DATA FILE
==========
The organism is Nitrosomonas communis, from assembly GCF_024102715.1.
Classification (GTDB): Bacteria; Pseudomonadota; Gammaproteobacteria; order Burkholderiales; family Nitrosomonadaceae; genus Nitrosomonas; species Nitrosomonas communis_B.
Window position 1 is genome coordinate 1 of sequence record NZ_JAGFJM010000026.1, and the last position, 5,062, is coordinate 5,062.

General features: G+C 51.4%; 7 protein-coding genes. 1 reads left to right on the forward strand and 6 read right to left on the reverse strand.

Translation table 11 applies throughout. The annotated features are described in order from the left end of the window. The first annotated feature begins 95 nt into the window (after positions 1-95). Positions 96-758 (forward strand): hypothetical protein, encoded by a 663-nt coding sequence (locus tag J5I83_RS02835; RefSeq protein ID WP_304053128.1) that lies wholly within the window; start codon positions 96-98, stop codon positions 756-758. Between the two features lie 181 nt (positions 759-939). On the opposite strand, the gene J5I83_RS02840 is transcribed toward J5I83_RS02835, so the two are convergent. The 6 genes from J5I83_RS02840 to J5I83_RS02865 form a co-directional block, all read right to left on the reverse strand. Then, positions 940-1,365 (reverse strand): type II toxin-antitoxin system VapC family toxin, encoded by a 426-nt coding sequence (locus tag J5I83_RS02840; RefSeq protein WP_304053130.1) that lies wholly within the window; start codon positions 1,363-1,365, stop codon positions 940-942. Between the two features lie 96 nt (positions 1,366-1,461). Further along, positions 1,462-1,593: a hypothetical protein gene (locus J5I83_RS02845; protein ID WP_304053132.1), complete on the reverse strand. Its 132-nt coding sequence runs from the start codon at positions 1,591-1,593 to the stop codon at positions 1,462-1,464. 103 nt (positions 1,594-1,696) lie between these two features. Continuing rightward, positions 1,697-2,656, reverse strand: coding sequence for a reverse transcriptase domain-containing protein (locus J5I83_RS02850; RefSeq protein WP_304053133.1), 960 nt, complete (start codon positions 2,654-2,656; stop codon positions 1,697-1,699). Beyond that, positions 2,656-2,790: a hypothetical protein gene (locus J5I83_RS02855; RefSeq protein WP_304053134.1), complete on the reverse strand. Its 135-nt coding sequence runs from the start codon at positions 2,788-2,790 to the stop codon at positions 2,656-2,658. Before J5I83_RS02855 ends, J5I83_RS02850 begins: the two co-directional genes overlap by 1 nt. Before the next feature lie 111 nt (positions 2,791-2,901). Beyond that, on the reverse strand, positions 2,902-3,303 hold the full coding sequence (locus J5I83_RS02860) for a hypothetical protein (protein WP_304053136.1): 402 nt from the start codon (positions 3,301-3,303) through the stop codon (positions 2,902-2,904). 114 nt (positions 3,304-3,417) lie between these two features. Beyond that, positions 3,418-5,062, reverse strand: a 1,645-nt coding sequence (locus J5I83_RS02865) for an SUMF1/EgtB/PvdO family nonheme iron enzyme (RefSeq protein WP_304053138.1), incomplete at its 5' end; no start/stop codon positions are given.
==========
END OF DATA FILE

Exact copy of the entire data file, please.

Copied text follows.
The organism is Nitrosomonas communis, from assembly GCF_024102715.1.
Classification (GTDB): Bacteria; Pseudomonadota; Gammaproteobacteria; order Burkholderiales; family Nitrosomonadaceae; genus Nitrosomonas; species Nitrosomonas communis_B.
Window position 1 is genome coordinate 1 of sequence record NZ_JAGFJM010000026.1, and the last position, 5,062, is coordinate 5,062.

General features: G+C 51.4%; 7 protein-coding genes. 1 reads left to right on the forward strand and 6 read right to left on the reverse strand.

Translation table 11 applies throughout. The annotated features are described in order from the left end of the window. The first annotated feature begins 95 nt into the window (after positions 1-95). Positions 96-758 (forward strand): hypothetical protein, encoded by a 663-nt coding sequence (locus tag J5I83_RS02835; RefSeq protein ID WP_304053128.1) that lies wholly within the window; start codon positions 96-98, stop codon positions 756-758. Between the two features lie 181 nt (positions 759-939). On the opposite strand, the gene J5I83_RS02840 is transcribed toward J5I83_RS02835, so the two are convergent. The 6 genes from J5I83_RS02840 to J5I83_RS02865 form a co-directional block, all read right to left on the reverse strand. Then, positions 940-1,365 (reverse strand): type II toxin-antitoxin system VapC family toxin, encoded by a 426-nt coding sequence (locus tag J5I83_RS02840; RefSeq protein WP_304053130.1) that lies wholly within the window; start codon positions 1,363-1,365, stop codon positions 940-942. Between the two features lie 96 nt (positions 1,366-1,461). Further along, positions 1,462-1,593: a hypothetical protein gene (locus J5I83_RS02845; protein ID WP_304053132.1), complete on the reverse strand. Its 132-nt coding sequence runs from the start codon at positions 1,591-1,593 to the stop codon at positions 1,462-1,464. 103 nt (positions 1,594-1,696) lie between these two features. Continuing rightward, positions 1,697-2,656, reverse strand: coding sequence for a reverse transcriptase domain-containing protein (locus J5I83_RS02850; RefSeq protein WP_304053133.1), 960 nt, complete (start codon positions 2,654-2,656; stop codon positions 1,697-1,699). Beyond that, positions 2,656-2,790: a hypothetical protein gene (locus J5I83_RS02855; RefSeq protein WP_304053134.1), complete on the reverse strand. Its 135-nt coding sequence runs from the start codon at positions 2,788-2,790 to the stop codon at positions 2,656-2,658. Before J5I83_RS02855 ends, J5I83_RS02850 begins: the two co-directional genes overlap by 1 nt. Before the next feature lie 111 nt (positions 2,791-2,901). Beyond that, on the reverse strand, positions 2,902-3,303 hold the full coding sequence (locus J5I83_RS02860) for a hypothetical protein (protein WP_304053136.1): 402 nt from the start codon (positions 3,301-3,303) through the stop codon (positions 2,902-2,904). 114 nt (positions 3,304-3,417) lie between these two features. Beyond that, positions 3,418-5,062, reverse strand: a 1,645-nt coding sequence (locus J5I83_RS02865) for an SUMF1/EgtB/PvdO family nonheme iron enzyme (RefSeq protein WP_304053138.1), incomplete at its 5' end; no start/stop codon positions are given.